Cycling photography isn’t easy

We photographers dusted off our cycling cameras last weekend to photograph the Rapha Northwest Gentlemen’s Race. Actually, the dust gathered on the cameras as the race progressed. A good bit of this challenging course was up and over some grueling rural Oregon gravel roads that were more likely created for logging trucks than bicycles.

And when I say gravel, these were not the lovely, evenly-sized-pebble, well manicured gravel roads of my Nebraska youth; they were the rock strewn, razor-sharp, dust-encrusted, call-me-a-redneck-and-I’ll-shoot-you kind of roads.

Also understand that our group of merry photographers flying under the banner of usually photograph cyclocross bicycling, which inevitably happens in mud over a roughly two-mile, louped course. This race, crafted by Slate Olson of Rapha, carried itself over 100+ miles of some sweeping, sweat-sucking, heart-pounding scenery. Did I mention that temperatures exceeded 100 degrees?

Oh, and Rapha is a British company that makes exceptional cycling clothing and supports stellar photography as the core of its marketing approach – I’ve written of the company elsewhere here.

So off we set on this day that would push even our limits - and we weren’t pedaling. We were Torsten Kjellstrand and his daughter Maria in her first week with a driver's license, Jamie Francis who had a blast on the back seat of a motorcycle, Tim Labarge who started at the end of the course and drove through and me, with my wife Deb driving our station wagon so I could pop up through the sunroof or hang out the back at will.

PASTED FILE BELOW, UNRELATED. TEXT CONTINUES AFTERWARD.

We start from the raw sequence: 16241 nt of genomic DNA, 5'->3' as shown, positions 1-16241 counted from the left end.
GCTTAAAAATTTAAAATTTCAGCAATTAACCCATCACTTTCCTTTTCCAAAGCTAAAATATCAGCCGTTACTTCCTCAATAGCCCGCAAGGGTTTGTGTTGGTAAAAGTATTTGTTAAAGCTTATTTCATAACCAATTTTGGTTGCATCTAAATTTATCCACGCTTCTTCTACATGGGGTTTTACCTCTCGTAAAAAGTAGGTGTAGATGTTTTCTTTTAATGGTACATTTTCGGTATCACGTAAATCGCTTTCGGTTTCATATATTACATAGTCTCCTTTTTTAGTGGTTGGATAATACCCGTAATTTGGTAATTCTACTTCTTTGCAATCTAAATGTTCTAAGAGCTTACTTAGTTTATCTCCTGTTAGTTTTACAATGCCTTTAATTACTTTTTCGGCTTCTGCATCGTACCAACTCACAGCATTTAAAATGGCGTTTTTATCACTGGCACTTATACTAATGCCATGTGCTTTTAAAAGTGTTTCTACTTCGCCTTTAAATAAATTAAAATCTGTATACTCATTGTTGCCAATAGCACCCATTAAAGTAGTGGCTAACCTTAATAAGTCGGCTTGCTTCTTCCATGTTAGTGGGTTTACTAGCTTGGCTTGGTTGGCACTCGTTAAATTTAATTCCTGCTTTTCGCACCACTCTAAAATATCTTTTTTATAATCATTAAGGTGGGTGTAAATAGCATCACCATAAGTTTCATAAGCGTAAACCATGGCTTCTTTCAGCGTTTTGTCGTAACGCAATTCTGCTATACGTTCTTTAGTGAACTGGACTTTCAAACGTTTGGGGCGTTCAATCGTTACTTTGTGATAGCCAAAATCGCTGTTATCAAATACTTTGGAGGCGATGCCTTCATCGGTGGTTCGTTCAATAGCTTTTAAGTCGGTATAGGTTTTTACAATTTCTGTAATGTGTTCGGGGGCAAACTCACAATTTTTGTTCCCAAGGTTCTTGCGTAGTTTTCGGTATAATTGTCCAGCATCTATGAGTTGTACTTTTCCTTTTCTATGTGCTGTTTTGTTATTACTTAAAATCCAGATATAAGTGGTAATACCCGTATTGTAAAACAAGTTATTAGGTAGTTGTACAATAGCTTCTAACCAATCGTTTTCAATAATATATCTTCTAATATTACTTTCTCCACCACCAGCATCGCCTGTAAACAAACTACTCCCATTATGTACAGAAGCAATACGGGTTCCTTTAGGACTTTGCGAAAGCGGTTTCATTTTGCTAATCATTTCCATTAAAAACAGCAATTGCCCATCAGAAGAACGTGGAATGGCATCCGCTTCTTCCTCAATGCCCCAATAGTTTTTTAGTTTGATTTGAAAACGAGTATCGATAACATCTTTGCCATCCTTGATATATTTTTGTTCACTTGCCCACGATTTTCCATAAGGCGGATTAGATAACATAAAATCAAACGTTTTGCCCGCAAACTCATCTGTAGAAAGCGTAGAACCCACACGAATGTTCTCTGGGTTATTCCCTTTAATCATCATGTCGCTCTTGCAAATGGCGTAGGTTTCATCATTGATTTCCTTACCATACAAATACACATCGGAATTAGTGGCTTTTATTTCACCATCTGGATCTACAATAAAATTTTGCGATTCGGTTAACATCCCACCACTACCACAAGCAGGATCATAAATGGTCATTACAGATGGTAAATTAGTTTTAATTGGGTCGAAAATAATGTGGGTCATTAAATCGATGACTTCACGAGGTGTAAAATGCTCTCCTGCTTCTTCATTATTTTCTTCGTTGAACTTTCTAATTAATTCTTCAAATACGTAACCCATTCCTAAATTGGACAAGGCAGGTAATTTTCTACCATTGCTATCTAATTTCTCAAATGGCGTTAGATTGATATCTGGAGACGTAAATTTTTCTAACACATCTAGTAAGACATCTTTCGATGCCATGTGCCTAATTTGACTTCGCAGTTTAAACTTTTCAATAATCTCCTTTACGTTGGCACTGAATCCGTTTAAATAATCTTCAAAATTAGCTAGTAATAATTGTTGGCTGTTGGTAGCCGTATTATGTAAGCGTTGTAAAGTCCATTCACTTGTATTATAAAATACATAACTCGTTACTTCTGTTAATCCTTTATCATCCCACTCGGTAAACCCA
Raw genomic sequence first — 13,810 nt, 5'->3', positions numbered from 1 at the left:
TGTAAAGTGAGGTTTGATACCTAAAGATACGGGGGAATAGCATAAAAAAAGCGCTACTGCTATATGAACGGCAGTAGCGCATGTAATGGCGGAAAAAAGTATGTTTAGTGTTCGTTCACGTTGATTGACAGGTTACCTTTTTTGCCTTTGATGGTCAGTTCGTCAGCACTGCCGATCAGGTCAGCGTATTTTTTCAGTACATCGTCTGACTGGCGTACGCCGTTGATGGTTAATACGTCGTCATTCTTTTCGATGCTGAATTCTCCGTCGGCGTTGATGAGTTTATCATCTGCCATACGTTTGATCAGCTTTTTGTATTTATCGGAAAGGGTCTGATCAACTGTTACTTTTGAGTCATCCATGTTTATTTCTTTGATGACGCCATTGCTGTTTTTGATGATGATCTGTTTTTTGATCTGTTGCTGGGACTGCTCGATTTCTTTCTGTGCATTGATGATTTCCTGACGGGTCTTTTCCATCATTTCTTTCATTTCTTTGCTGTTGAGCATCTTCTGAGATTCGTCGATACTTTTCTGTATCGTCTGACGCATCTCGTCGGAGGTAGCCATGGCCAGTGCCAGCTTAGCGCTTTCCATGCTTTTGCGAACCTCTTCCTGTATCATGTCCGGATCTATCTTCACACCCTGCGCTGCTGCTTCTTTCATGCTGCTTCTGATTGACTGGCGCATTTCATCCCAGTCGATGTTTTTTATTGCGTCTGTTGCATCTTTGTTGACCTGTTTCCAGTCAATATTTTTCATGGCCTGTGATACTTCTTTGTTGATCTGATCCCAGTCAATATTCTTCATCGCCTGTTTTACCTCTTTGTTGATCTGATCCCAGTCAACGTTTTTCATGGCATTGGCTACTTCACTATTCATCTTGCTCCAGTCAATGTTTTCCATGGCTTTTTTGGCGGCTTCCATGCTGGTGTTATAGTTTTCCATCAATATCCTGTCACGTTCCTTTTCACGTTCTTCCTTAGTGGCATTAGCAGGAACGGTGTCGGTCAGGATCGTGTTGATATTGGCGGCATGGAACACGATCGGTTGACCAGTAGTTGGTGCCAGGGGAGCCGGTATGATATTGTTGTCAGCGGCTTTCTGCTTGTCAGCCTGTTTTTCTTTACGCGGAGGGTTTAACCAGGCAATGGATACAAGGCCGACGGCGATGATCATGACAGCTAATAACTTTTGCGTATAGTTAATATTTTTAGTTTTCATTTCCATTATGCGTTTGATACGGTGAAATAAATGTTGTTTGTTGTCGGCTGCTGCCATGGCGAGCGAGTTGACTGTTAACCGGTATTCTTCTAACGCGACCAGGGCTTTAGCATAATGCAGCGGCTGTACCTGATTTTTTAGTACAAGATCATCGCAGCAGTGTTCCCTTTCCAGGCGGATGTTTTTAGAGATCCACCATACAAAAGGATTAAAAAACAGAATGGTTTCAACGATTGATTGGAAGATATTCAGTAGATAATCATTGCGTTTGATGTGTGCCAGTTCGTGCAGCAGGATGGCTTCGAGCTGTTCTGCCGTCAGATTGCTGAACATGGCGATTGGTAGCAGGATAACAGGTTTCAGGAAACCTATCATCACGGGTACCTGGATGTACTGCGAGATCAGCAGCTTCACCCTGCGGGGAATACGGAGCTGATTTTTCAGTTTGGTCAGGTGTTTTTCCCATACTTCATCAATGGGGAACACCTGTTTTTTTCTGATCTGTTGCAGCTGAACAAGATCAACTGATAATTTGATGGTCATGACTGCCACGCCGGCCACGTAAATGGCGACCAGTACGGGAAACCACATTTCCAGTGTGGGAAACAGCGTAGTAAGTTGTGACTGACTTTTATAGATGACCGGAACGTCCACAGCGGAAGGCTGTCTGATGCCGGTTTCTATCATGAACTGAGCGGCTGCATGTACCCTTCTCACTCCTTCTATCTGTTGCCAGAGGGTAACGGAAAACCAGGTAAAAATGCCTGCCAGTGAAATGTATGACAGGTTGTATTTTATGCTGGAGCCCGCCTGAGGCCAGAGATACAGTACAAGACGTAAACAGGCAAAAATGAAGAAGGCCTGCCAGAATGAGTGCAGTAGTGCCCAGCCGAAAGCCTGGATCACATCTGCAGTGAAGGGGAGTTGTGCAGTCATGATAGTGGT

Making pictures of a moving epic like this is not easy. There were 27 six-person amateur teams on a stagger start, plus two pro riders – Ryan Trebon and Jason Sager – competing one on one.

My goal was to make photographs that conveyed the day. Not that this was predictable. I had to figure that out as the day progressed because we hadn’t seen the course, didn’t expect the heat and I wasn't familiar with this type of race. So I tried in the present tense to follow my mantra to convey qualities of what you’re photographing, nut just show what happened.

See what you think. These are some of my photos. Rapha will be posting a more complete set and we may then post more to

Jeremy Dunn, of the Rapha Continental team, relaxes before the start, which was at Shafer Vineyard..The HUP United team at the starting point with Zac Daab's girlfriend looking on.

Early on, teams hung together but in the end only a few finished with all six riders. This is Studio Velo out of Mill Valley, California.

Conveying a sense of the scale of the ride was a goal. This is Ryan Trebon, one of the two pro riders heading up the first gravel road, called Pittsburg. Ryan, at 6'5" has to be one of the tallest pro riders out there.

And what a view from the top of Pittsburg Road.

Ryan Trebon and Jason Sager stock up at a roadside market.

Two girls couldn't believe how tall Ryan is, and told him so.

Things along the way reflect the quality of place, including this mailbox.

On the second big gravel climb teams started to catch up, in this case the men's Ironclad team caught the women's team that had started in the first group. The men went on to finish the race with the fastest team time.

Getting to the top of any of these hills was like winning a war.And for some there was a price beyond sweat.

As the day wore on, the sun got lower and the dust got thicker.

And the sweat left its mark.

Team Beer was among the few who finished all six riders, to a sweet conclusion.

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